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    Richard Henry Lee shows concern "whilst the Cause of America receives such injury from bad men"

    Richard Henry Lee Autograph Letter Signed. Two and one-half pages, 7.5" x 9", Chantilly [Virginia], August 8, 1779. Richard Lee, signer of the Declaration of Independence and the Articles of Confederation, writes this Revolutionary War-dated letter to William Whipple, a member of the Marine Committee of Congress. Much weighed on Lee's mind as he wrote, including unease over the near-by movements of the British navy on the Potomac River and apprehension over the recent actions of Silas Deane, Richard's personal and political foe. In part as written:

    "We are much obliged to the Marine Committee for their attention, I see the frigates have taken and sent in two prizes, vessels of war. - The other frigate you mention would no doubt have been of considerable service - I am very apprehensive with you that her freight will not be ready for some time - Not until other goods come to replace - I hope the goods coming will be really good, and not such miserable, pernicious stuff, as that to be reproved. Worse goods cannot come, so that a change bids fair to be beneficial - God send it may quickly take place - Fancy the 'Ugly instrument' is considerably hurt by the dressing lately given by our assembly - The oath anti-commercial ordered to be taken - Pray inform me if you can if the Base viol has groaned it out. I had thought it would stick in the throat not from principle but from fear. No doubt the 'old Game' will continue to be played whilst the old set continue where they are. The best and most faithful friends of America must be extricated by the best and most faithful friends of our enemies; and this is the clue to unfold much of what you see - Did you not enjoy some Phizs' when Dr. [Arthur ]Lee's [Richard's brother] vindication and vouchers were read? Some people will always think it 'clearly out of order' to give the public this conviction of their own and their friends criminality. But I trust there will be majority virtue enough to do this justice to the community and to individuals. Shylock should have justice & the law - read the law of Moses, 'forty save one.' I fancy you were not much deceived about the budget - I will engage this, that from this opener it will be general deceptions, unimportant or partified. I have the most heartfelt attachment to our Navy & therefore wish to know that the fisheries go on well, and that the Marine Committee are attentive. If the enemy go on burning in this manner their masked friends in - will never be able to bring us again under British bondage, even this finance and foreign affairs are trifled with, abused, & go wrong - Col. F[rancis]. L[ightfoot]. Lee is very thankful for your kind remembrance of him and sends his respects - He is not well any more than myself. It is impossible for us to be so, whilst the Cause of America receives such injury from bad men. I hope you do not intend to leave Congress soon."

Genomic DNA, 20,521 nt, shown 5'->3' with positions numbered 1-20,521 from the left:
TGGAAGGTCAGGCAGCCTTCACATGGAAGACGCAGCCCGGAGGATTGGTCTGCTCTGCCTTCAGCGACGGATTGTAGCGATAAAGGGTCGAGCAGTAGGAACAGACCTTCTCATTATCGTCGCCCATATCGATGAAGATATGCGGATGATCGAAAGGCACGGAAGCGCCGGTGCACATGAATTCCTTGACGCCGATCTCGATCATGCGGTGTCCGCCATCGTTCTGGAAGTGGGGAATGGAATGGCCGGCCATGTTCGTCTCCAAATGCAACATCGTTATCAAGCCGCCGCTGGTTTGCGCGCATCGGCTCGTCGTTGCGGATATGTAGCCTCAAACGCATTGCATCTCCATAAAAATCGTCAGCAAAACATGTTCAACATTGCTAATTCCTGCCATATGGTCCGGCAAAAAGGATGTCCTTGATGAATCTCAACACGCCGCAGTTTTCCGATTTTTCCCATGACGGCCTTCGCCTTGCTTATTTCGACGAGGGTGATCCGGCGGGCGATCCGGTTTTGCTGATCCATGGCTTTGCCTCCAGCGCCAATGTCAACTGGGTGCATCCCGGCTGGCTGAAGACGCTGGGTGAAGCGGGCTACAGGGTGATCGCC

When Richard wrote this, the Lee family, particularly Richard and his younger brother Arthur, were involved in a very public tussle with Silas Deane, a merchant and diplomat, and his backers in the Continental Congress. The two factions accused each other of harboring British sympathies. In particular, Richard accused Deane, one of three U.S. commissioners to France (the other two were Benjamin Franklin and Arthur Lee) of leaking information about the Treaty of Amity and Commerce between the United States and France, to the British-proof, in Richard's judgment, of Deane's collusion with the British. The controversy-"the 'old Game'" mentioned in Richard's letter-intensified during the summer of 1779 ("No doubt the 'old Game' will continue to be played whilst the old set continue where they are. The best and most faithful friends of America must be extricated by the best and most faithful friends of our enemies. . . . Shylock should have justice & the law - read the law of Moses, 'forty save one'. . . . It is impossible for us to be [well], whilst the Cause of America receives such injury from bad men").

    In 1781, Silas Deane sailed for Europe, never to return to the U.S., thus ceasing to threaten Richard. Still, the British threat to Virginia continued to worry Richard-worrying the state government too, which moved the capital inland from Williamsburg to Richmond in 1780. The British army invaded Virginia later that year, setting up their ultimate defeat at the Battle of Yorktown in October 1791.

    As a delegate from Virginia to the First Continental Congress earlier in 1776, Richard Henry Lee (1732-1794) put forward the resolution that the thirteen colonies absolve their allegiance to the British Crown.
    Once independence was declared and war begun, Richard knew that Virginia's lengthy coast would be difficult to defend against the British navy. He offered his knowledge and experience regarding the defense of the coast to Virginia Governor Thomas Jefferson (Richard had once been the chair of the Marine Committee, likely serving with Whipple). When William Whipple (1730-1785) received this letter, he had already signed the Declaration of Independence and fought in several Revolutionary War battles as a New Hampshire militia brigadier general. This letter is toned with smoothed folds on laid paper. Docketed. Bold, clear text and signature.


    Auction Info

    Auction Dates
    October, 2013
    17th-18th Thursday-Friday
    Bids + Registered Phone Bidders: 5
    Lot Tracking Activity: N/A
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